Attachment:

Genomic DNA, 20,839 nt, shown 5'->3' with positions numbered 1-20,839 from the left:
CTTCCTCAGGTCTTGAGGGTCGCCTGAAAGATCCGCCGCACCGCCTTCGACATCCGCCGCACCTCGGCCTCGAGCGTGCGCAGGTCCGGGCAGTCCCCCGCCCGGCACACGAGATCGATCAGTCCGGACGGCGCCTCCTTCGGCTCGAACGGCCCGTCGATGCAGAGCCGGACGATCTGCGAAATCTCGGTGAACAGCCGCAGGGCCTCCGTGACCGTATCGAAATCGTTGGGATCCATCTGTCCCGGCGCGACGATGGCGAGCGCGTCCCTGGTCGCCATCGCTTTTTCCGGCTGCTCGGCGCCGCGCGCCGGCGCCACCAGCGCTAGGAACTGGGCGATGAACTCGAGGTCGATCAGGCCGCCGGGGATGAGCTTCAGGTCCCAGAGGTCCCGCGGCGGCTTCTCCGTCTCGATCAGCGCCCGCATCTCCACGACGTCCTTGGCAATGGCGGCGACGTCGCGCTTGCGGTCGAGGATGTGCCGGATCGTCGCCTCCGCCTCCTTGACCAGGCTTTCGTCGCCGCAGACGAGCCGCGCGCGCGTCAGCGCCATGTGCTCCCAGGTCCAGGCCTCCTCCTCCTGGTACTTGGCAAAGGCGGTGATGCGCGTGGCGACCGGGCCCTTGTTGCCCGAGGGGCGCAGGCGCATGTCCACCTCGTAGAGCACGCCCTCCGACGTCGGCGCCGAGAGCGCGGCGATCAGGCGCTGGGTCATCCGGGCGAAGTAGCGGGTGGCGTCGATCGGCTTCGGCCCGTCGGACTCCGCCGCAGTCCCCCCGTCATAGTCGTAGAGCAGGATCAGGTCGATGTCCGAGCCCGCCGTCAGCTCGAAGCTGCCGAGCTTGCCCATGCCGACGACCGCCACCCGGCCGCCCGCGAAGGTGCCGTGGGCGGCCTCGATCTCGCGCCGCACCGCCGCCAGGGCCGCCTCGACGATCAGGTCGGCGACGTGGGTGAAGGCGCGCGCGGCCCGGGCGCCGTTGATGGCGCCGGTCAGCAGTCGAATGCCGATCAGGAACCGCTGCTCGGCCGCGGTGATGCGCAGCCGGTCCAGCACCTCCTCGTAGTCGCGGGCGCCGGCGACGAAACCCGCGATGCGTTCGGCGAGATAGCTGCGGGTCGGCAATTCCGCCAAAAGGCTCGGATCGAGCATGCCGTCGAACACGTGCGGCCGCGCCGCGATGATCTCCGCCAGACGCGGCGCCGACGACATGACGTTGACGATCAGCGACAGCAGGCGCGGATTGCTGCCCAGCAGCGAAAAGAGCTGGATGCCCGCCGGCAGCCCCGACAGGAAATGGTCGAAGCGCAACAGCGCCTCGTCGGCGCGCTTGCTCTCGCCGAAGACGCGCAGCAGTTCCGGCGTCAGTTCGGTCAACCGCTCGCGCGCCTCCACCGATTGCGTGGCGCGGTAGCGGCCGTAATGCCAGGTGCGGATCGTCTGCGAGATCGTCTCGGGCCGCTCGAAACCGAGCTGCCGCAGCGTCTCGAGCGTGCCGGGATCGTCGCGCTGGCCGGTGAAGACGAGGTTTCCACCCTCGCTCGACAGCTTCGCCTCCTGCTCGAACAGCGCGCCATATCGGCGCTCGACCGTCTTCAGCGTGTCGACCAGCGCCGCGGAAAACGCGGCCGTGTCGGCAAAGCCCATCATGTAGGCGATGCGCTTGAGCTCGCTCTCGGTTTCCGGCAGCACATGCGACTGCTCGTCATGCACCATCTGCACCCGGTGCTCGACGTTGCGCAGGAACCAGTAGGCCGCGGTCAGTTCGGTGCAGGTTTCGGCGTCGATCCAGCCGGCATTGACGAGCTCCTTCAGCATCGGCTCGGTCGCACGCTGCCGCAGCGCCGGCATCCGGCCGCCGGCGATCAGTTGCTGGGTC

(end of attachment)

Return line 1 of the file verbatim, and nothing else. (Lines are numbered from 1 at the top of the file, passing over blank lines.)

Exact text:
Genomic DNA, 20,839 nt, shown 5'->3' with positions numbered 1-20,839 from the left: